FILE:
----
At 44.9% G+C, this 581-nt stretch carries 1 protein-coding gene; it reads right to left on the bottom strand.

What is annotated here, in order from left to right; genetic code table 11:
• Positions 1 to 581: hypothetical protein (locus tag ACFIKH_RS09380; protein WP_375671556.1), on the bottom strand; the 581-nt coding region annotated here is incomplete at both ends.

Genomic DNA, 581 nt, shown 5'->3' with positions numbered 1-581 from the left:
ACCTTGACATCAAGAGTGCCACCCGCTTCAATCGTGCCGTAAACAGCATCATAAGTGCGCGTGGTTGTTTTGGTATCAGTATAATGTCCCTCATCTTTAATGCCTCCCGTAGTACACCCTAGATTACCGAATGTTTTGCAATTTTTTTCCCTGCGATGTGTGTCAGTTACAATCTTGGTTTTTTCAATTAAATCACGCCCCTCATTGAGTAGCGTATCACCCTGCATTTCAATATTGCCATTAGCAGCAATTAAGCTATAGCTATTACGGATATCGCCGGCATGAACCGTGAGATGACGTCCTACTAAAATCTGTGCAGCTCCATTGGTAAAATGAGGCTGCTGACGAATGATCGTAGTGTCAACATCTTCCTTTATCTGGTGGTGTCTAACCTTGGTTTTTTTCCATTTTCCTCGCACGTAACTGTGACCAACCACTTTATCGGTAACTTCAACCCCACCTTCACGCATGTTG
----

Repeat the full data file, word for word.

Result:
At 44.9% G+C, this 581-nt stretch carries 1 protein-coding gene; it reads right to left on the bottom strand.

What is annotated here, in order from left to right; genetic code table 11:
• Positions 1 to 581: hypothetical protein (locus tag ACFIKH_RS09380; protein WP_375671556.1), on the bottom strand; the 581-nt coding region annotated here is incomplete at both ends.

Genomic DNA, 581 nt, shown 5'->3' with positions numbered 1-581 from the left:
ACCTTGACATCAAGAGTGCCACCCGCTTCAATCGTGCCGTAAACAGCATCATAAGTGCGCGTGGTTGTTTTGGTATCAGTATAATGTCCCTCATCTTTAATGCCTCCCGTAGTACACCCTAGATTACCGAATGTTTTGCAATTTTTTTCCCTGCGATGTGTGTCAGTTACAATCTTGGTTTTTTCAATTAAATCACGCCCCTCATTGAGTAGCGTATCACCCTGCATTTCAATATTGCCATTAGCAGCAATTAAGCTATAGCTATTACGGATATCGCCGGCATGAACCGTGAGATGACGTCCTACTAAAATCTGTGCAGCTCCATTGGTAAAATGAGGCTGCTGACGAATGATCGTAGTGTCAACATCTTCCTTTATCTGGTGGTGTCTAACCTTGGTTTTTTTCCATTTTCCTCGCACGTAACTGTGACCAACCACTTTATCGGTAACTTCAACCCCACCTTCACGCATGTTG